Archive for category Portacount
Late last year, TSI released an update to their FitPro+ Fit Test Software (v3.2) to further improve the efficiency of your respirator fit testing operations.
The updated software works with the for PortaCount Plus model 8020, PortaCont Pro model 8030, PortaCount Pro+ model 8038, and is compatible with both 32-bit and 64-bit versions of Windows 7, 8, and 10 operating systems.
Update your FitPro+ software to get:
- Real-time fit factor technology speeds testing time
- Automated step-by-step guidance eliminates errors
- Easy reporting and record keeping
- Above and beyond regulatory compliance
The Top 10 list of OHSA’s most-frequently cited violations for fiscal year 2015 has been posted and Respiratory Protection is ranked at #4 with more than 3,600 violations this year.
Short answer: It isn’t.
We get this question a lot and it’s understandable how it can be misinterpreted. The quantitative fit testing method requires eight dynamic exercises. Seven are performed and measured for one minute each. One is performed for 15 seconds and is not measured. Want to guess which one?
If you use a negative or positive pressure tight-fitting respirator on the job, OSHA regulations say you need to be fit tested with the same make, model, style, and size of respirator you’ll use in your daily operations.
To stay in full OSHA compliance, these tests are supposed to be run before the first time you use the respirator on the job; whenever you change mask style, size, or model; if your physical condition changes that would affect mask fit (dental changes, facial cosmetic surgery, addition or removal of eyeglasses, or obvious changes in body weight). Then, you should be tested every year after that.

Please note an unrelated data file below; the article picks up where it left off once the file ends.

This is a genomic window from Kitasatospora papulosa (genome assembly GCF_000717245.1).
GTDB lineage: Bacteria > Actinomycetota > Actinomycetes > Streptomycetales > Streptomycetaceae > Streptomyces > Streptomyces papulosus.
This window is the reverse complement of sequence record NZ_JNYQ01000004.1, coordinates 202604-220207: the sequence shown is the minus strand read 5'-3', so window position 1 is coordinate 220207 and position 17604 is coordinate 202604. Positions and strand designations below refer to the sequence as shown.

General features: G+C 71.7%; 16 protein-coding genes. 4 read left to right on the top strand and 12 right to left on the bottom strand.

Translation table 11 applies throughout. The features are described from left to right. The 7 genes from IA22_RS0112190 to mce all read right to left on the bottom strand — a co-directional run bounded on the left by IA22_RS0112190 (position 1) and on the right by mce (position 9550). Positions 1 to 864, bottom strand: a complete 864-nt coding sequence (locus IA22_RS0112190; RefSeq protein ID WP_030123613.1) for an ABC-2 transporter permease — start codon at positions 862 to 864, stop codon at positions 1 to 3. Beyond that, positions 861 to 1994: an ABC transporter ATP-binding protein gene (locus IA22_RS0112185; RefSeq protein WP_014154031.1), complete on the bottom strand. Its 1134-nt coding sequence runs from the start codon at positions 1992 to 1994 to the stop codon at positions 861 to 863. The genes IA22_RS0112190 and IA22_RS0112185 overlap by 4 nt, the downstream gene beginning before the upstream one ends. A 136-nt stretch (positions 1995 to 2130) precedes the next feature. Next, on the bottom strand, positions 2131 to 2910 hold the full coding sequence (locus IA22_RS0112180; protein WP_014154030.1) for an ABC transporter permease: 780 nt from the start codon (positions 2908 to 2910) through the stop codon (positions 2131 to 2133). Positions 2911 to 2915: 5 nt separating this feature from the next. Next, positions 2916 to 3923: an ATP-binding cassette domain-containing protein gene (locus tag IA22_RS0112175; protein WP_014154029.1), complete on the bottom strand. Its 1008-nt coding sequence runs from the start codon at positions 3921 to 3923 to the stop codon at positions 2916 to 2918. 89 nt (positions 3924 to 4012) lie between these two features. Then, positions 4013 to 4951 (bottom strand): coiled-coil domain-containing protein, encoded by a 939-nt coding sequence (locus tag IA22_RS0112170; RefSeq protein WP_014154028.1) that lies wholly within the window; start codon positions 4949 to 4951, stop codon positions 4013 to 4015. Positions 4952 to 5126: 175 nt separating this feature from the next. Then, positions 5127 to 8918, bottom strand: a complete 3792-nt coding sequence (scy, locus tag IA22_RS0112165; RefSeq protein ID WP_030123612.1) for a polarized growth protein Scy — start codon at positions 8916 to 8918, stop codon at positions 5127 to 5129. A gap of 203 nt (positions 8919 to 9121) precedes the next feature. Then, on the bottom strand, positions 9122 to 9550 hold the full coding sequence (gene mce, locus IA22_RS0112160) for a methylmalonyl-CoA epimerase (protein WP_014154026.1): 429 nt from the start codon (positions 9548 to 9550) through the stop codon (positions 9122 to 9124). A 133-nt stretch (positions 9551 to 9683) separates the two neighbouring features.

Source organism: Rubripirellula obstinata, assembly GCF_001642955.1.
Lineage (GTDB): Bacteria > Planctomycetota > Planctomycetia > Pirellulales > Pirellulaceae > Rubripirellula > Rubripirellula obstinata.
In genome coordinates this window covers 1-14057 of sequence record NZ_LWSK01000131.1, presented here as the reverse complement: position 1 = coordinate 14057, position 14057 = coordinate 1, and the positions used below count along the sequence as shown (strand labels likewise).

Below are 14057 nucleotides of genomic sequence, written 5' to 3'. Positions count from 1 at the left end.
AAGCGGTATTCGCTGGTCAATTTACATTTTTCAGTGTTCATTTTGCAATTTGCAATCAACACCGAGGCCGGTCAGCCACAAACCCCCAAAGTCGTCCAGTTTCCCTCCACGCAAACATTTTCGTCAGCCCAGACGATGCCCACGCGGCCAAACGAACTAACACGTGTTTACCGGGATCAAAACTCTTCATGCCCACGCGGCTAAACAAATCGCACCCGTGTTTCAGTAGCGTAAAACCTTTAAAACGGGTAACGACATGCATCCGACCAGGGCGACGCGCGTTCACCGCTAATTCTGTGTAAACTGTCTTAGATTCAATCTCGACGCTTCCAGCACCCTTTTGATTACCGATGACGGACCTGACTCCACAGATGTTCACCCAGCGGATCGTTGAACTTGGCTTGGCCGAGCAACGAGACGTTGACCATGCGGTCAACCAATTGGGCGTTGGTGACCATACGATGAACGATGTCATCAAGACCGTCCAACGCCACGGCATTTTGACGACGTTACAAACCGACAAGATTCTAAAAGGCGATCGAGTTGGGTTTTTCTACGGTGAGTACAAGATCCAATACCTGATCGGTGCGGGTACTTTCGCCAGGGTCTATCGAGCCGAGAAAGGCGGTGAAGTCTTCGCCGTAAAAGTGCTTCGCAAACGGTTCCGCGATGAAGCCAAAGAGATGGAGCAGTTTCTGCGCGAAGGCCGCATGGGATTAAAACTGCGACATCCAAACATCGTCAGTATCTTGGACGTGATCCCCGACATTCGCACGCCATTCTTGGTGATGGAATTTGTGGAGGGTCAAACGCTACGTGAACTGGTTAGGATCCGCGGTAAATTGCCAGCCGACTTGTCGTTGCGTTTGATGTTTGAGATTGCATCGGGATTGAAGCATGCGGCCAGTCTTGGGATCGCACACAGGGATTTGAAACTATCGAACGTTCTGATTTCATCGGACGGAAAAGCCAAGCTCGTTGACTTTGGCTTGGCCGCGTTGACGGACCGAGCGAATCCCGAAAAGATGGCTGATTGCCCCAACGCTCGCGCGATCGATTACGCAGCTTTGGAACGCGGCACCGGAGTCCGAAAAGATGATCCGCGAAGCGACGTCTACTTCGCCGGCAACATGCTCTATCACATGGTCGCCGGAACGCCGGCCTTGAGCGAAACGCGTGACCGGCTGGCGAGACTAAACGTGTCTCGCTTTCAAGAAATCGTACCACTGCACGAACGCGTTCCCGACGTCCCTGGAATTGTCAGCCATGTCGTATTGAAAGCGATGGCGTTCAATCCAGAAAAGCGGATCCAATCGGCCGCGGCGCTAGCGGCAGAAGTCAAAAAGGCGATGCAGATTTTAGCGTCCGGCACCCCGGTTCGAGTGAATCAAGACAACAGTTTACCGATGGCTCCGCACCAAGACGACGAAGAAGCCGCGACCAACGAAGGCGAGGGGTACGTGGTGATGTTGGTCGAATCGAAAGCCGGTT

First, there are a few things you should know about respirator fit and the fit testing procedure.
Let’s start with the basics.
I recently had a conversation with an occupational health clinic customer who does thousands of fit tests per year. He was getting a “No Memory Available” warning message on the screen of his Portacount. Since he had about 200 people to fit test in the next few days, he was understandably concerned.
Running that many fit tests on a regular basis is bound to create A LOT of data. The Portacount has no internal memory, so it doesn’t directly store fit tests or any other data for regulatory reports. And if much of this data is stored on a flash drive, it will eventually fill up.
If you do get a message stating that no memory is available, it means that flash drive is full. But it’s fairly easy to avoid with a little effort before you start testing.
Here are two ways: